Talent war boosts maternity and parental leave packages

A majority (79%) of employers now offer enhanced maternity pay, compared with 57% in 2017, according to a new poll.

This increase (22%) is matched by a rise in the number of companies offering enhanced paternity or partner leave pay, up by 23%.

The figures come from a poll of almost 700 organisations by childcare provider Bright Horizons.

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Some firms now offer more than 26 weeks’ paid parental leave to mothers and fathers, as the economy emerges from the COVID crisis, and companies strive to retain top staff.

Sophie Forrest of ForrestHR, told HR magazine: “To attract and retain the best talent, companies will increasingly need to offer better packages that support employees’ work-life balance holistically. Providing enhanced maternity and paternity leave beyond statutory minimums is an obvious strategy within a rounded package.

“Not only will this help you attract the best candidates, it’s also likely to foster loyalty among your staff, reducing churn and the high costs of recruiting and training new staff.”

The rise of enhanced maternity and paternity packages was not, however, spread equally among sectors.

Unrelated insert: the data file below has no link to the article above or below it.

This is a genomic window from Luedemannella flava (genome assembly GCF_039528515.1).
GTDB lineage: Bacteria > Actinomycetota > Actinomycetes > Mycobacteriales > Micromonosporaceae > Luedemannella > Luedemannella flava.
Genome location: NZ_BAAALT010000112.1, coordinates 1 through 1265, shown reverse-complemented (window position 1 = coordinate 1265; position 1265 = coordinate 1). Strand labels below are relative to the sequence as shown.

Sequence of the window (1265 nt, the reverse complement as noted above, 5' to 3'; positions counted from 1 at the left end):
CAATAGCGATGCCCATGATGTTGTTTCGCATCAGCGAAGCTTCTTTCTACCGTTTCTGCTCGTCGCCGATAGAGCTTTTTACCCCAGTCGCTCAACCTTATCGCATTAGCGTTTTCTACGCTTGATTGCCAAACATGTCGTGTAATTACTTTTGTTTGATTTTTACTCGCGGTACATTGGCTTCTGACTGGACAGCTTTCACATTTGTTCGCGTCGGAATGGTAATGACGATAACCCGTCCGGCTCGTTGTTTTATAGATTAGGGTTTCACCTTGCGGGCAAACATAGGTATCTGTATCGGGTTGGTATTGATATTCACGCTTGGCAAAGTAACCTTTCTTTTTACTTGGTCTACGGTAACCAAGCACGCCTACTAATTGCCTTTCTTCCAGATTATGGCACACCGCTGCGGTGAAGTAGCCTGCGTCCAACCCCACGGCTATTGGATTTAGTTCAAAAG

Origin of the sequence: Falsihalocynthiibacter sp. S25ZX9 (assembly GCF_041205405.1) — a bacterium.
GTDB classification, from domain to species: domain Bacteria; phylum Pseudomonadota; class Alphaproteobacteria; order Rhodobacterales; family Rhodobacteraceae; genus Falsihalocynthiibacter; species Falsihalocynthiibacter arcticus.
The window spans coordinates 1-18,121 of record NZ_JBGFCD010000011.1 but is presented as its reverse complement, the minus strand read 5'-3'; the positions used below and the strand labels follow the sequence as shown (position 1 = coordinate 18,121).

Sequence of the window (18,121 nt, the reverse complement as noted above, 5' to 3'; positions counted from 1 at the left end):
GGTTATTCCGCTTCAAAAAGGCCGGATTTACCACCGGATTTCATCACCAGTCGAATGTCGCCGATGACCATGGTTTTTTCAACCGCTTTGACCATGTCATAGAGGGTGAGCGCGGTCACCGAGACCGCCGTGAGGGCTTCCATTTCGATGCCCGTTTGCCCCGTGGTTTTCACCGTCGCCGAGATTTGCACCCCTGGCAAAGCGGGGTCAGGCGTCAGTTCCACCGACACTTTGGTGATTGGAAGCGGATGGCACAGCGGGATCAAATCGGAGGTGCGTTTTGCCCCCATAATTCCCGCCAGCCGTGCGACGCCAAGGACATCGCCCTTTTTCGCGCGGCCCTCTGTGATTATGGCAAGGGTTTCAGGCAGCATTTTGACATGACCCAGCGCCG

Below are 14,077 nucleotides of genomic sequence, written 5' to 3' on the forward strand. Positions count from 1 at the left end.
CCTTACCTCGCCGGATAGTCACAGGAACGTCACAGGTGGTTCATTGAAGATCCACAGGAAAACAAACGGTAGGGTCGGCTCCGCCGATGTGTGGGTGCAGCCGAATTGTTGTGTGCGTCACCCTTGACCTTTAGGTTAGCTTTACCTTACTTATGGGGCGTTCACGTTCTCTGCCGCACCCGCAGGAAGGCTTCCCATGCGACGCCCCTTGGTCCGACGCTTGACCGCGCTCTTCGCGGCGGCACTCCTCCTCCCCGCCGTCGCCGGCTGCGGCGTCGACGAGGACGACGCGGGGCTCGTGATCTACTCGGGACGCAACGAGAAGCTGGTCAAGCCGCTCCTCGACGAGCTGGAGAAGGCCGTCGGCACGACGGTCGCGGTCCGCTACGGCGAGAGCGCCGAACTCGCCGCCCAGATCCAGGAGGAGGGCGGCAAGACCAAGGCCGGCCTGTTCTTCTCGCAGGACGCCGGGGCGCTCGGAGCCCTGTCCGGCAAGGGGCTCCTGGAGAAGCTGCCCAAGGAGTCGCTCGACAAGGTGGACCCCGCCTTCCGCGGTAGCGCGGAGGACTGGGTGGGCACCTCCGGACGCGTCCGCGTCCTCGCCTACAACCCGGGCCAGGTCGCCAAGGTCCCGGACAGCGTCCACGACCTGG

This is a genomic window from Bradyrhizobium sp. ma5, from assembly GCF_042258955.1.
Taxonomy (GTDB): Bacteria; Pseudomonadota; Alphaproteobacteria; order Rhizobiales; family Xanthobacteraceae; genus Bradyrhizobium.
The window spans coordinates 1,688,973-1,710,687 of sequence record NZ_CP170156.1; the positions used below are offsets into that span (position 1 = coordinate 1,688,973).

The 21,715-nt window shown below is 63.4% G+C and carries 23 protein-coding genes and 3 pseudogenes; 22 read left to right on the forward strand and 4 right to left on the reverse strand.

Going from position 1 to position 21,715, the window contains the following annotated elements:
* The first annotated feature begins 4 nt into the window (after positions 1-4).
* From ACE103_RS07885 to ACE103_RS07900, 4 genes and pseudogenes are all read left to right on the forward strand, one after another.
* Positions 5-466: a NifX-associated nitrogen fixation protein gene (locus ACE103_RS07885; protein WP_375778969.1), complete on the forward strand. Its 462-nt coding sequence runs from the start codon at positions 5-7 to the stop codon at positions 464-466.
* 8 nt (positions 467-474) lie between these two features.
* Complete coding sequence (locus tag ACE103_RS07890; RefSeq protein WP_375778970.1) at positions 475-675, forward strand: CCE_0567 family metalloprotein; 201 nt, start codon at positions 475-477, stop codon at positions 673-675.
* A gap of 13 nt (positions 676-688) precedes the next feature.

Financial service companies and legal firms were among the top respondents for increased maternity pay and shared parental leave.

Not only is enhanced pay expected in these sectors, but a package of less than 26 weeks’ full pay can look low by sector norms, said Jennifer Liston-Smith, head of thought leadership at Bright Horizons.

At the other end of the scale, sectors such as industrial and manufacturing offer enhanced maternity pay comparatively rarely (54% of the time); the same goes for healthcare (56%) and hospitality, travel, and leisure (66%).

Companies that offered paternity pay and shared parental leave were also much rarer in these sectors.

“Enabling a well-supported leave and confident re-entry is one key piece in retaining talent, mitigating the gender pay gap, and fixing the talent pipeline leak,” added Liston-Smith.

Steve Collinson, head of the UK people team at Zurich, said that enhanced and equalised parental leave packages can be a cost-effective approach to retaining talent.

Research commissioned by Zurich showed a quarter (26%) of fathers put their careers on the back burner when starting their families. Equalised parental leave packages, said Collinson, have had a big effect on employee satisfaction.

“Recruitment can be far more expensive. Any cost incurred from offering an equalised maternity policy for all parents is outweighed, as people tend to stay with an employer for longer.”

He added: “We also believe that equalised maternity/paternity leave policies have the potential to make an impact on inclusion. Where they are offered, they enable more women to return to work and progress with their careers, as their partners can afford to take time out and be at home with children.”